Paying yourself first

Written by Mike

Topics: Finance

One piece of advice you often hear finance pundits making is “paying yourself first”. I know Robert Kiyosaki repeated the phrase throughout his books, but I am not sure if he was the first one to come up with the phrase.

The idea is that you set aside a percentage of your salary every month automatically putting it into a separate account. I have no trouble with this, but I have trouble labelling it “paying yourself first”.

The first time I heard this, I thought it meant to spend money on what you want first and then pay your bills and creditors last. Is possible that other people read it this way?

Why don’t they just refer to it as “automatically saving 10 per cent of your salary every month”?

I would seem ludicrous if people were setting up some saving plan, if they were already carrying personal debt.

I think it is possible that finance gurus that appear on television telling people to pay themselves first are misleading people in finance education. The basic principle of personal finance is to spend less than you earn and invest the difference and I can’t see how they get “paying yourself first” from this.

3 Comments Comments For This Post I'd Love to Hear Yours!

  1. Tyler Weaver says:

    Pay yourself first, then with the difference you can decide whether you get to eat real food, or ramen for the month?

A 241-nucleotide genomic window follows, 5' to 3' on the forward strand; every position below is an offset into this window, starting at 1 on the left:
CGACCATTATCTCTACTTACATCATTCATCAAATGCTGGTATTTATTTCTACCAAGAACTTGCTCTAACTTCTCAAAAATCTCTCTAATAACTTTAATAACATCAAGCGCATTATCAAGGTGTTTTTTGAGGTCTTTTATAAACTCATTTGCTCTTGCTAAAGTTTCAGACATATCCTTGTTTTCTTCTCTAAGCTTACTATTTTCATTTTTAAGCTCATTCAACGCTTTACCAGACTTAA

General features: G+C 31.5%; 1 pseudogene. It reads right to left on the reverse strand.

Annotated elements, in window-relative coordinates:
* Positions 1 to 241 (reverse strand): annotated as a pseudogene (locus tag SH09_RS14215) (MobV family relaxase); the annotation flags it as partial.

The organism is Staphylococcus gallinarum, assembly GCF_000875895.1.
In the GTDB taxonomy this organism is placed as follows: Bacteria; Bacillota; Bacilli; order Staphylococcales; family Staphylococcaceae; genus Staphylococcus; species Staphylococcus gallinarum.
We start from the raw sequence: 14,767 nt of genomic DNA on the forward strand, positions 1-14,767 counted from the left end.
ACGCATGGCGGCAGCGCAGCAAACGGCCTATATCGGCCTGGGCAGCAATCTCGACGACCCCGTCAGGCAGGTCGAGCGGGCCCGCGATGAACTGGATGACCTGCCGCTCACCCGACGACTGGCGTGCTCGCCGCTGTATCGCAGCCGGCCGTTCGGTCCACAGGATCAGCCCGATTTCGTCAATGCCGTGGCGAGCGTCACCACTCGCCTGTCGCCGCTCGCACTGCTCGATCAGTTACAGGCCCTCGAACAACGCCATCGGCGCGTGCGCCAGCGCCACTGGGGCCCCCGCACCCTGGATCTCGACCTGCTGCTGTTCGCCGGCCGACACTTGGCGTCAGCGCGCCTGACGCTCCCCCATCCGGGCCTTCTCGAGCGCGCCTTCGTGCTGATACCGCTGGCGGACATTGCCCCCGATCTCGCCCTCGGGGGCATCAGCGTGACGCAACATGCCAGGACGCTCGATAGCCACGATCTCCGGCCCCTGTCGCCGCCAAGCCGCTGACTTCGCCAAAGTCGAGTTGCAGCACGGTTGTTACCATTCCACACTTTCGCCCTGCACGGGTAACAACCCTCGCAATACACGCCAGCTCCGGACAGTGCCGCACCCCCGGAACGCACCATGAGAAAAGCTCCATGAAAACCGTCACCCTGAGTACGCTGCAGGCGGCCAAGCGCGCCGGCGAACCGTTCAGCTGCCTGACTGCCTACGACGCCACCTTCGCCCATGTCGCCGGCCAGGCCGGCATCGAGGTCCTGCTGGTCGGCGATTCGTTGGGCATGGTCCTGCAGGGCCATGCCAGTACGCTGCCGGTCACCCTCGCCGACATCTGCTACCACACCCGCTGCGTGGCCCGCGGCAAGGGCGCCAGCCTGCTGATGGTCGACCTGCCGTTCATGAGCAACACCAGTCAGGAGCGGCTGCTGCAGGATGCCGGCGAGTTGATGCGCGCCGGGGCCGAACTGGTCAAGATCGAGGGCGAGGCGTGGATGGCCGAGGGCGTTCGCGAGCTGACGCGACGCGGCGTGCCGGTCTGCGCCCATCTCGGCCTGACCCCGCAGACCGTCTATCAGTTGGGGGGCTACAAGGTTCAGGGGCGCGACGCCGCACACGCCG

I think if your responsible enough to not take out debt, paying yourself first is a good way to force living on less.

  2. Khyron says:

    I first saw this concept in “Wealth Without Risk” by Charles Givens. (No comments on the Givens Organization req’d; the book was still valuable.)

    The idea is forced savings, and forcing yourself to live within your means. Also, it is designed to prompt you to have money stashed away that you don’t touch (essentially, an emergency account). Yet the idea is also that if you have the money available to pay bills, large expenses, etc. you will be uplifted by this notion even if you don’t use the money for that purpose. Thus, the money is a financial security blanket.

    I don’t know if 10% is feasible for someone starting out or with a lot of debt, but putting away something is, while paying against the debt as well. The financial comfort and peace of having the funds available is huge; being able to watch the growth inspires you to add to it. As long as you don’t touch the money prematurely, that is.

  3. soundofgold says:

    I always understood this concept as keeping your living standards up to certain level ie. not forgeting to live a reasonably happy life while saving / investing – buy yourself (first) that book, movie, CD etc. which makes you happy yet fits within the “sanity” column of your budget.

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